What is oxidation and why is it a problem for propylene glycol?

Oxidation is a chemical reaction that involves the loss of electrons and the formation of free radicals, which can cause degradation, corrosion, and fouling of the equipment and products that come into contact with propylene glycol. Oxidation can also cause the formation of acidic byproducts that can lower the pH and damage the system.

What are inhibitors and how do they work?

Inhibitors are chemical compounds that can prevent or slow down oxidation by scavenging or neutralizing free radicals, which are highly reactive species that can trigger and propagate oxidation reactions. Inhibitors can maintain the physical and chemical properties of propylene glycol, such as pH, viscosity, density, and conductivity, and reduce the risk of corrosion, scaling, and fouling in the equipment and systems that use propylene glycol.

What are the benefits of using inhibited propylene glycol?

Inhibited propylene glycol has several benefits, including enhanced stability, improved heat transfer, reduced corrosion and scaling, and increased safety. These benefits can lead to fewer maintenance issues, longer equipment life, higher product quality, and safer use in various industries.

What are the limitations of using inhibited propylene glycol?

Inhibited propylene glycol has some limitations, including higher cost, limited compatibility, reduced heat transfer efficiency, and reduced effectiveness at low temperatures. These limitations should be considered before use and the appropriate concentration and type of inhibited propylene glycol should be chosen for the specific application.

What are some examples of inhibited propylene glycol products?

There are many brands and types of inhibited propylene glycol products available on the market, including DOWFROST, Dynalene PG, Solarol, and SIERRA. Each product has its own formulation, concentration, and specifications, and should be chosen based on the specific requirements and conditions of the application.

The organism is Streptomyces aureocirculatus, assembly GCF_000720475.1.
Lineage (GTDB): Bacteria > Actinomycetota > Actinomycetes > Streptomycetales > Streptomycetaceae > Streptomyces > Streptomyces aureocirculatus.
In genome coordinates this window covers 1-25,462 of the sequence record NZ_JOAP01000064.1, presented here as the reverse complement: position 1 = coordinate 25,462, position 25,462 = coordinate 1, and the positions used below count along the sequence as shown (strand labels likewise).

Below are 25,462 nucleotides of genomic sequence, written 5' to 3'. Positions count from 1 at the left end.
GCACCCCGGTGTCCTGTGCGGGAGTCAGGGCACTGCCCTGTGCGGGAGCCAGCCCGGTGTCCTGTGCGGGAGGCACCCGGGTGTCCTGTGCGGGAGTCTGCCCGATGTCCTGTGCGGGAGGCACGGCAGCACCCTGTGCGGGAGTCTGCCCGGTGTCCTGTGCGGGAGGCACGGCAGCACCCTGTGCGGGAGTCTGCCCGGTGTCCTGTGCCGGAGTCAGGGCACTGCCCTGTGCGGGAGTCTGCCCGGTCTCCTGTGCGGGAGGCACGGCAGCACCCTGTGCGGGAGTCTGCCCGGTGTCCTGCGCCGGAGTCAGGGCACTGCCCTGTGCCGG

How can I determine the appropriate concentration of inhibited propylene glycol for my application?

The appropriate concentration of inhibited propylene glycol for your application depends on several factors, such as the desired freeze point, the specific heat transfer requirements, and the compatibility with the equipment and materials. Generally, the higher the concentration of inhibited propylene glycol, the lower the freeze point and the better the corrosion protection, but also the higher the viscosity and the lower the heat transfer efficiency.

How can I maintain inhibited propylene glycol?

Inhibited propylene glycol should be periodically tested for physical and chemical properties, such as pH, color, and inhibitor concentration, and replaced when necessary. The pH and alkalinity levels of the system should also be monitored and controlled to avoid acidic conditions that can promote oxidation and corrosion.

How can I dispose of inhibited propylene glycol?

The disposal of inhibited propylene glycol should follow the guidelines and regulations of the local authorities and may involve treatment, recycling, or disposal in a designated hazardous waste facility.

Dmitry Petrov

Dmitry Petrov is an engineer who specializes in materials science, and has a deep passion for all things related to automotive technology. He is a true motorhead at heart, and spends much of his free time tinkering with engines and studying vehicular dynamics.